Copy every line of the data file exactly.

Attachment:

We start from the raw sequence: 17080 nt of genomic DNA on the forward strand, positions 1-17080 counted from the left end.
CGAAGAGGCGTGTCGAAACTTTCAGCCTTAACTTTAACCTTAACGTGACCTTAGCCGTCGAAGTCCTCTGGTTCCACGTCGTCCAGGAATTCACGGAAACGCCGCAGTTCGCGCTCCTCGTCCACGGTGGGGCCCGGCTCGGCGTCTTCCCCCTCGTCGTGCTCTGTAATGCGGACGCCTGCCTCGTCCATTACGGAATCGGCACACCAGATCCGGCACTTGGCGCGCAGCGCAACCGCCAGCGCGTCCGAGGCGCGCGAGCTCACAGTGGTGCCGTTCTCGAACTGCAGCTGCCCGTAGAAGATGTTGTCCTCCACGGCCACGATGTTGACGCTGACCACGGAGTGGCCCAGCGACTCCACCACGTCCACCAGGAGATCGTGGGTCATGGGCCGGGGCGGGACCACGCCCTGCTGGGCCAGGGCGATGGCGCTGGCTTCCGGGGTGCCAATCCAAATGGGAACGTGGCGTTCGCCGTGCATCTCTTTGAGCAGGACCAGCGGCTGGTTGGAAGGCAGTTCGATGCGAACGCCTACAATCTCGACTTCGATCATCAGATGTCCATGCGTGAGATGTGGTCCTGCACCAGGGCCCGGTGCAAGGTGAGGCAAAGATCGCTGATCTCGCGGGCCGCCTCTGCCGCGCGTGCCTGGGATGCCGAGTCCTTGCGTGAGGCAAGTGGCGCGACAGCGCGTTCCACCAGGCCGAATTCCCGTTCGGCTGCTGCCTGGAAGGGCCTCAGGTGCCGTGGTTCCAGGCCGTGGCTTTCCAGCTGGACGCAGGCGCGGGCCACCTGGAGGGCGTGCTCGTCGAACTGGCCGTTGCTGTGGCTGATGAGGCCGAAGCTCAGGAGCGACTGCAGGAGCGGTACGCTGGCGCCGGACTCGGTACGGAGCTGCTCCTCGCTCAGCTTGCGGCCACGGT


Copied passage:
We start from the raw sequence: 17080 nt of genomic DNA on the forward strand, positions 1-17080 counted from the left end.
CGAAGAGGCGTGTCGAAACTTTCAGCCTTAACTTTAACCTTAACGTGACCTTAGCCGTCGAAGTCCTCTGGTTCCACGTCGTCCAGGAATTCACGGAAACGCCGCAGTTCGCGCTCCTCGTCCACGGTGGGGCCCGGCTCGGCGTCTTCCCCCTCGTCGTGCTCTGTAATGCGGACGCCTGCCTCGTCCATTACGGAATCGGCACACCAGATCCGGCACTTGGCGCGCAGCGCAACCGCCAGCGCGTCCGAGGCGCGCGAGCTCACAGTGGTGCCGTTCTCGAACTGCAGCTGCCCGTAGAAGATGTTGTCCTCCACGGCCACGATGTTGACGCTGACCACGGAGTGGCCCAGCGACTCCACCACGTCCACCAGGAGATCGTGGGTCATGGGCCGGGGCGGGACCACGCCCTGCTGGGCCAGGGCGATGGCGCTGGCTTCCGGGGTGCCAATCCAAATGGGAACGTGGCGTTCGCCGTGCATCTCTTTGAGCAGGACCAGCGGCTGGTTGGAAGGCAGTTCGATGCGAACGCCTACAATCTCGACTTCGATCATCAGATGTCCATGCGTGAGATGTGGTCCTGCACCAGGGCCCGGTGCAAGGTGAGGCAAAGATCGCTGATCTCGCGGGCCGCCTCTGCCGCGCGTGCCTGGGATGCCGAGTCCTTGCGTGAGGCAAGTGGCGCGACAGCGCGTTCCACCAGGCCGAATTCCCGTTCGGCTGCTGCCTGGAAGGGCCTCAGGTGCCGTGGTTCCAGGCCGTGGCTTTCCAGCTGGACGCAGGCGCGGGCCACCTGGAGGGCGTGCTCGTCGAACTGGCCGTTGCTGTGGCTGATGAGGCCGAAGCTCAGGAGCGACTGCAGGAGCGGTACGCTGGCGCCGGACTCGGTACGGAGCTGCTCCTCGCTCAGCTTGCGGCCACGGT